Home Nike kobe Royal jewelry, Kobe Bryant’s shoes auctioned in Geneva

Royal jewelry, Kobe Bryant’s shoes auctioned in Geneva

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GENEVA (AP) – A diamond bracelet that once belonged to Frenchwoman Marie-Antoinette and a sapphire and diamond brooch with matching ear clips that once hung from a Russian Grand Duchess are among the items featured in the jewelry auction and other collectibles next week in Geneva.

A pair of high-top Nike sneakers from late NBA star Kobe Bryant, the Los Angeles Lakers shooting guard who died in a helicopter crash in California last year, will also go under the hammer in the Swiss town on the edge of the Lake.

The Nike Air Zoom Huarache 2K4 basketball shoes in blue, white and gold are expected to fetch up to 35,000 CHF (approximately $ 38,000) at a sale on November 11 at Sotheby’s. Bryant wore the sneakers in a March 17, 2004 victory against the LA Clippers, according to the auction house.

But as usual during the autumn auction season in Geneva, diamonds, emeralds, sapphires, rubies and other precious stones will be the highlights of next week’s sales at Sotheby’s and rival Christie’s.

Christie’s offers tomorrow a pair of breathtaking 18th century heavy bracelets studded with three rows of small diamonds. The bracelets are presented as one of the last vestiges of Marie-Antoinette’s rich jewelry cabinet still available for sale.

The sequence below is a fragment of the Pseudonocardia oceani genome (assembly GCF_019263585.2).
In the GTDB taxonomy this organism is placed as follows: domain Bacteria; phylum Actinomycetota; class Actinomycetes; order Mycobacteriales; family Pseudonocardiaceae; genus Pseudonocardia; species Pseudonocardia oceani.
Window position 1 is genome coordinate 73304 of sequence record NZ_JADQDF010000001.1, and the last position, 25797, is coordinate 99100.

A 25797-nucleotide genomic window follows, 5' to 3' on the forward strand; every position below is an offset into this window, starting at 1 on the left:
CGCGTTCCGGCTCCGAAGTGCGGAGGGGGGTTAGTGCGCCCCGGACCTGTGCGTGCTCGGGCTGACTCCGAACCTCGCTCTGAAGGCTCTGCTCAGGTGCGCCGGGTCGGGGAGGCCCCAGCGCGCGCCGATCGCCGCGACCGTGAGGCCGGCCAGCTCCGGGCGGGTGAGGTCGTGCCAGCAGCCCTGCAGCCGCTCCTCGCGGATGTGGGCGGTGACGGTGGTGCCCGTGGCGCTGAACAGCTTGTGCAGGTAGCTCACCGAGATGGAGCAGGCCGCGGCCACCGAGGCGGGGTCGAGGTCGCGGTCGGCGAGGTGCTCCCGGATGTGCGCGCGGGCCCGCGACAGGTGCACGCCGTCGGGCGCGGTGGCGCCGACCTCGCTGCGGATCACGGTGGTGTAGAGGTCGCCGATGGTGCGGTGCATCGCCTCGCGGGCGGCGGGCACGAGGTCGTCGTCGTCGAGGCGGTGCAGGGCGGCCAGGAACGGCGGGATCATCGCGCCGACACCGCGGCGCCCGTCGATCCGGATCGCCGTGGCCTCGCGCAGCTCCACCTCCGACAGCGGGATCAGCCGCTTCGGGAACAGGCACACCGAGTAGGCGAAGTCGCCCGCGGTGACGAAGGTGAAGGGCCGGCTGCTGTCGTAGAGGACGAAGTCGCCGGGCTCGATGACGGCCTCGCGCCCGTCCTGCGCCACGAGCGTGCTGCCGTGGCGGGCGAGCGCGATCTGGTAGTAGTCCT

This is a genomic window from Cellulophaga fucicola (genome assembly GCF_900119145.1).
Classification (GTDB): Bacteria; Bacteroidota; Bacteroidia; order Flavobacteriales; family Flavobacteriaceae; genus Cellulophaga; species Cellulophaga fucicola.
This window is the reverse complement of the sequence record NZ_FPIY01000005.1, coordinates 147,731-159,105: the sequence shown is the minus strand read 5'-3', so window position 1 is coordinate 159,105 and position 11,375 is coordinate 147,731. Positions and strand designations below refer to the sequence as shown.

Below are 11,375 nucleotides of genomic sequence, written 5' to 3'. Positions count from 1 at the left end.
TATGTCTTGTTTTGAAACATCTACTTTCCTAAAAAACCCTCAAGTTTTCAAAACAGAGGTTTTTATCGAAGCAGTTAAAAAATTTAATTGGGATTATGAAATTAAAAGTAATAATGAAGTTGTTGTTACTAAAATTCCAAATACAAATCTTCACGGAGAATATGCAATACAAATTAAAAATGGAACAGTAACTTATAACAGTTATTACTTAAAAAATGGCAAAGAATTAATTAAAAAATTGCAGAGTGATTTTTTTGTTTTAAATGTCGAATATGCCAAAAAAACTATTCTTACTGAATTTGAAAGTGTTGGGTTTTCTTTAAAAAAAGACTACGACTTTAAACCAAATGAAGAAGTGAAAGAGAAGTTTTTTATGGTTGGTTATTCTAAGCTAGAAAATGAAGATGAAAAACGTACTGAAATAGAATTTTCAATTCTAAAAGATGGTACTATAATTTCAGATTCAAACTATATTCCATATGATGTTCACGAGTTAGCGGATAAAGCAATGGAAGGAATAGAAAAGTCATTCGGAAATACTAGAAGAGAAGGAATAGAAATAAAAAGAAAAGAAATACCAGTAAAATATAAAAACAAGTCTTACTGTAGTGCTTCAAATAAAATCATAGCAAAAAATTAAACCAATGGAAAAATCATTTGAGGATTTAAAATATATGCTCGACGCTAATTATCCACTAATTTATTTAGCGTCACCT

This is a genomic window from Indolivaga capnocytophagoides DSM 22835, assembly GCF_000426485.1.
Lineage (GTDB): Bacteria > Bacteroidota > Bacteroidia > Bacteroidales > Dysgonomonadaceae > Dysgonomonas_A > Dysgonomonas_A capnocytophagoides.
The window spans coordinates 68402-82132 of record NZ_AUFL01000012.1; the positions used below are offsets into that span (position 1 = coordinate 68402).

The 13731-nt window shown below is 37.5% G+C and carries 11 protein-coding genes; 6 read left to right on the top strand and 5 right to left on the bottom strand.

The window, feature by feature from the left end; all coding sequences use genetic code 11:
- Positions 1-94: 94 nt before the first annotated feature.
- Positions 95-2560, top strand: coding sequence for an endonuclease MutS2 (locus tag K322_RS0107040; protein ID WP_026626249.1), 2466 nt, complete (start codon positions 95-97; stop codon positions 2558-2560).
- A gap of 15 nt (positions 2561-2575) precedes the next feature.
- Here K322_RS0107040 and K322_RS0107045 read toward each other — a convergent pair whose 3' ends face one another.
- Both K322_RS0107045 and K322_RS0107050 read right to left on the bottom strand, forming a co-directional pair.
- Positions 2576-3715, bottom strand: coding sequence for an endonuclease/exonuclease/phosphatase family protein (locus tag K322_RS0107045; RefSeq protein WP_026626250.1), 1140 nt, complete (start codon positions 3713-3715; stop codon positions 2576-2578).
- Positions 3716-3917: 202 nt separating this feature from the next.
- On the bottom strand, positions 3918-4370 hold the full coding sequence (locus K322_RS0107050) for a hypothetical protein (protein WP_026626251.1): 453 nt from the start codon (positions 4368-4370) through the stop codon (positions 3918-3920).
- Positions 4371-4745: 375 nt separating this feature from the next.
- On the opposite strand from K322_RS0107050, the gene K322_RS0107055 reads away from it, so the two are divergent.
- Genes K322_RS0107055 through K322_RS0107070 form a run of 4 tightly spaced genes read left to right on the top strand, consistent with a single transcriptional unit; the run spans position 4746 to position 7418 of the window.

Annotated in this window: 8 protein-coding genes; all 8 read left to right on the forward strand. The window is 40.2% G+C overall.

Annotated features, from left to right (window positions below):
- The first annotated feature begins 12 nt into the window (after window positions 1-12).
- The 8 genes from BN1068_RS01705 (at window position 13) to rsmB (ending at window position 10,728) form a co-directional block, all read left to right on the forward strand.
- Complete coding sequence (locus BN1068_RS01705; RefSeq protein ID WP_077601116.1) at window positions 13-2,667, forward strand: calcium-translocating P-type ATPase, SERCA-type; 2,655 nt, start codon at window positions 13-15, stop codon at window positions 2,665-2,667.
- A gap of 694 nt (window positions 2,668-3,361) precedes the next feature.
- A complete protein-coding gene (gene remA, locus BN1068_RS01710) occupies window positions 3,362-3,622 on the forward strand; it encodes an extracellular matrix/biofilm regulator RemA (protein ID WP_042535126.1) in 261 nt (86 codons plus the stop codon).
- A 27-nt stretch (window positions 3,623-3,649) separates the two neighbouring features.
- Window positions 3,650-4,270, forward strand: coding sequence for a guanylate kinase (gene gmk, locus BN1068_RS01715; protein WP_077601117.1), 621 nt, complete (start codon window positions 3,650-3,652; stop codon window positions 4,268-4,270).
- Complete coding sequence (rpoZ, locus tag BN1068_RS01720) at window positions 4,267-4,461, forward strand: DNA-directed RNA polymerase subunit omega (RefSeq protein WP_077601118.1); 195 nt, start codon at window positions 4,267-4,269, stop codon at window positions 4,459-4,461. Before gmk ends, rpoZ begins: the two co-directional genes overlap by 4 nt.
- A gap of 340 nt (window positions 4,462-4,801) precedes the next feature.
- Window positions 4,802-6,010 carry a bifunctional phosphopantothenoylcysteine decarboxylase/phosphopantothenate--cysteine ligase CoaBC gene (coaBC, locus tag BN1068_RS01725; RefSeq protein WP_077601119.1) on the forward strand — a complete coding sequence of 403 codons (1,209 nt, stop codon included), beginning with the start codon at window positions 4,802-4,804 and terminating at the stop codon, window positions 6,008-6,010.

The auction house said the famous royal and wife of King Louis XVI was known to have herself carefully wrapped her jewelry in cotton, hoping to keep it out of revolutionary France – which made her ultimately claimed his life via the guillotine. The bracelets, ordered around 1776, have been kept in the royal line for more than 200 years, Christie’s said.

A Sotheby’s employee holds a pair of Nike sneakers worn in-game by former NBA player Kobe Bryant. PHOTOS: AP
Christie’s employee exhibits pair of diamond bracelets belonging to Queen Marie-Antoinette of France

“Despite Marie-Antoinette’s capture in the French Revolution and her unfortunate death in 1793, the bracelets survived and were passed on to her daughter Madame Royale and then to the Duchess of Parma,” said Max Fawcett, head of the jewelry department of Christie’s, referring respectively to Marie-Thérèse of France, daughter of the couple, and Princess Louise d’Artois, who died in 1864.

“Seeing them at auction today is a unique opportunity for collectors around the world to own a piece of French royal history,” said Fawcett.

The pre-sale estimate for the bracelets is 4 million Swiss francs (4.38 million US dollars). They each weigh 97 grams and include “old cut” diamonds as well as silver and gold, Christie’s said.

Among the lots that Sotheby’s plans to present on Wednesday, a pair of “perfectly matched” earrings, each set with 25.8-carat diamonds, is expected to fetch up to 5 million francs ($ 5.5 million).

It will also feature a brooch with a 26.8-carat oval sapphire surrounded by diamonds and matching ear clips that belonged to Grand Duchess Maria Pavlovna and were expelled from Russia during the 1917 revolution. The trio are expected to collect up to 480,000 CHF (525,800 USD).

“She was the wife of Grand Duke Vladimir, the Tsar’s son, and she was really passionate about jewelry.

“She had a fantastic collection of jewelry,” said Olivier Wagner, sales manager of Sotheby’s Magnificent Jewels.


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